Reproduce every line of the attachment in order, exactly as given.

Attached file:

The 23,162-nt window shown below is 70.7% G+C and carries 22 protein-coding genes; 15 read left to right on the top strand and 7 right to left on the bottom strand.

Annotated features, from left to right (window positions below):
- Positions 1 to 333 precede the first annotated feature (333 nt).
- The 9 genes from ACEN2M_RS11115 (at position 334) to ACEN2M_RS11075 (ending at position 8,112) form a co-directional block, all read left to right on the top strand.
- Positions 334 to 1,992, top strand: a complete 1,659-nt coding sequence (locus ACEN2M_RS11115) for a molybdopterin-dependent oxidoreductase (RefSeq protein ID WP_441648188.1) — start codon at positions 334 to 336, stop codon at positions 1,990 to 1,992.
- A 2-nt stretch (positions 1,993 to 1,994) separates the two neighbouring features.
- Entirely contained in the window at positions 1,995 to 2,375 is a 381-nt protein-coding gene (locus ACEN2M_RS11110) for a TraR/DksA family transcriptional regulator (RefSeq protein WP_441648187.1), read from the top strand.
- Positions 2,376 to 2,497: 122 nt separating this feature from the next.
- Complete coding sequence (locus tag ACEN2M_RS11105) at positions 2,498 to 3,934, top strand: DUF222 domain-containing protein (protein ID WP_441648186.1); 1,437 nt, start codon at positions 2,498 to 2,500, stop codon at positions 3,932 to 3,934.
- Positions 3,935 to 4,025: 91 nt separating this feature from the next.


The 23,162-nt window shown below is 70.7% G+C and carries 22 protein-coding genes; 15 read left to right on the top strand and 7 right to left on the bottom strand.

Annotated features, from left to right (window positions below):
- Positions 1 to 333 precede the first annotated feature (333 nt).
- The 9 genes from ACEN2M_RS11115 (at position 334) to ACEN2M_RS11075 (ending at position 8,112) form a co-directional block, all read left to right on the top strand.
- Positions 334 to 1,992, top strand: a complete 1,659-nt coding sequence (locus ACEN2M_RS11115) for a molybdopterin-dependent oxidoreductase (RefSeq protein ID WP_441648188.1) — start codon at positions 334 to 336, stop codon at positions 1,990 to 1,992.
- A 2-nt stretch (positions 1,993 to 1,994) separates the two neighbouring features.
- Entirely contained in the window at positions 1,995 to 2,375 is a 381-nt protein-coding gene (locus ACEN2M_RS11110) for a TraR/DksA family transcriptional regulator (RefSeq protein WP_441648187.1), read from the top strand.
- Positions 2,376 to 2,497: 122 nt separating this feature from the next.
- Complete coding sequence (locus tag ACEN2M_RS11105) at positions 2,498 to 3,934, top strand: DUF222 domain-containing protein (protein ID WP_441648186.1); 1,437 nt, start codon at positions 2,498 to 2,500, stop codon at positions 3,932 to 3,934.
- Positions 3,935 to 4,025: 91 nt separating this feature from the next.